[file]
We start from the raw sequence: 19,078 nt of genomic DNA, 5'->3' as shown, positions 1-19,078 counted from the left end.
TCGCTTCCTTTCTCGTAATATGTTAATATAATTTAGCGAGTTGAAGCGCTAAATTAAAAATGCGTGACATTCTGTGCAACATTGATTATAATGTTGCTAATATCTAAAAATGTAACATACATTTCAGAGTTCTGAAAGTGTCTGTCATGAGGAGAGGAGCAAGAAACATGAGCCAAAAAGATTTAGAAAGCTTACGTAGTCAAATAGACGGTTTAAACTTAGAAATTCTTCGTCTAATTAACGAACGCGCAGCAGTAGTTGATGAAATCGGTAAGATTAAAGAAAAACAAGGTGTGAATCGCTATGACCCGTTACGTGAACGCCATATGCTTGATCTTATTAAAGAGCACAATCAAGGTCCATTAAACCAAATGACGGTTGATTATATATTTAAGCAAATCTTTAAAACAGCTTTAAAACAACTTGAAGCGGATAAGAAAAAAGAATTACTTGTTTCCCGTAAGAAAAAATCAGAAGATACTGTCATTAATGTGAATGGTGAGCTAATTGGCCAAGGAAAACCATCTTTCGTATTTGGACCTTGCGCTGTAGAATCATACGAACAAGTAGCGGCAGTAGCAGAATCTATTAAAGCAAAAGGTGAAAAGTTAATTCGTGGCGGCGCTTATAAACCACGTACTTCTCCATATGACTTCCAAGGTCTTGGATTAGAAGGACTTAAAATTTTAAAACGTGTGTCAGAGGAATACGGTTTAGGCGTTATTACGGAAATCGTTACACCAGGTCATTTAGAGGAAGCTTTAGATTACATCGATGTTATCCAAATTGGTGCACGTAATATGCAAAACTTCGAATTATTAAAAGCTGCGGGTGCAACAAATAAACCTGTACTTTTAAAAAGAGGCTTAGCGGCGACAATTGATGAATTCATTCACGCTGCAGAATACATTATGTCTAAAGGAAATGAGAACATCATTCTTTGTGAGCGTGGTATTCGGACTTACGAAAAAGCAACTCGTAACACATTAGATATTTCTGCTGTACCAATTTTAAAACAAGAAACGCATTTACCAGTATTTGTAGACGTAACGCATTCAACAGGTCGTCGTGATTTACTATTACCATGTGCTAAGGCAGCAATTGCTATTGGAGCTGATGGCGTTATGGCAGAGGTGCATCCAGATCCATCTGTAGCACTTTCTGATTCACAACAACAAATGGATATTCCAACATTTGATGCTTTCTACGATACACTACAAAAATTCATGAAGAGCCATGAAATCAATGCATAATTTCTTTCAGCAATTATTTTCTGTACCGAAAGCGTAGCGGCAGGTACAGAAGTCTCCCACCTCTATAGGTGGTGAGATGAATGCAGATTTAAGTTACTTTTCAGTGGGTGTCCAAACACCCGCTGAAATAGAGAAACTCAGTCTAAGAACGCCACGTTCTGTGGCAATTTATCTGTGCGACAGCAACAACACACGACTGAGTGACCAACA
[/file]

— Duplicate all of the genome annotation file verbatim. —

We start from the raw sequence: 19,078 nt of genomic DNA, 5'->3' as shown, positions 1-19,078 counted from the left end.
TCGCTTCCTTTCTCGTAATATGTTAATATAATTTAGCGAGTTGAAGCGCTAAATTAAAAATGCGTGACATTCTGTGCAACATTGATTATAATGTTGCTAATATCTAAAAATGTAACATACATTTCAGAGTTCTGAAAGTGTCTGTCATGAGGAGAGGAGCAAGAAACATGAGCCAAAAAGATTTAGAAAGCTTACGTAGTCAAATAGACGGTTTAAACTTAGAAATTCTTCGTCTAATTAACGAACGCGCAGCAGTAGTTGATGAAATCGGTAAGATTAAAGAAAAACAAGGTGTGAATCGCTATGACCCGTTACGTGAACGCCATATGCTTGATCTTATTAAAGAGCACAATCAAGGTCCATTAAACCAAATGACGGTTGATTATATATTTAAGCAAATCTTTAAAACAGCTTTAAAACAACTTGAAGCGGATAAGAAAAAAGAATTACTTGTTTCCCGTAAGAAAAAATCAGAAGATACTGTCATTAATGTGAATGGTGAGCTAATTGGCCAAGGAAAACCATCTTTCGTATTTGGACCTTGCGCTGTAGAATCATACGAACAAGTAGCGGCAGTAGCAGAATCTATTAAAGCAAAAGGTGAAAAGTTAATTCGTGGCGGCGCTTATAAACCACGTACTTCTCCATATGACTTCCAAGGTCTTGGATTAGAAGGACTTAAAATTTTAAAACGTGTGTCAGAGGAATACGGTTTAGGCGTTATTACGGAAATCGTTACACCAGGTCATTTAGAGGAAGCTTTAGATTACATCGATGTTATCCAAATTGGTGCACGTAATATGCAAAACTTCGAATTATTAAAAGCTGCGGGTGCAACAAATAAACCTGTACTTTTAAAAAGAGGCTTAGCGGCGACAATTGATGAATTCATTCACGCTGCAGAATACATTATGTCTAAAGGAAATGAGAACATCATTCTTTGTGAGCGTGGTATTCGGACTTACGAAAAAGCAACTCGTAACACATTAGATATTTCTGCTGTACCAATTTTAAAACAAGAAACGCATTTACCAGTATTTGTAGACGTAACGCATTCAACAGGTCGTCGTGATTTACTATTACCATGTGCTAAGGCAGCAATTGCTATTGGAGCTGATGGCGTTATGGCAGAGGTGCATCCAGATCCATCTGTAGCACTTTCTGATTCACAACAACAAATGGATATTCCAACATTTGATGCTTTCTACGATACACTACAAAAATTCATGAAGAGCCATGAAATCAATGCATAATTTCTTTCAGCAATTATTTTCTGTACCGAAAGCGTAGCGGCAGGTACAGAAGTCTCCCACCTCTATAGGTGGTGAGATGAATGCAGATTTAAGTTACTTTTCAGTGGGTGTCCAAACACCCGCTGAAATAGAGAAACTCAGTCTAAGAACGCCACGTTCTGTGGCAATTTATCTGTGCGACAGCAACAACACACGACTGAGTGACCAACA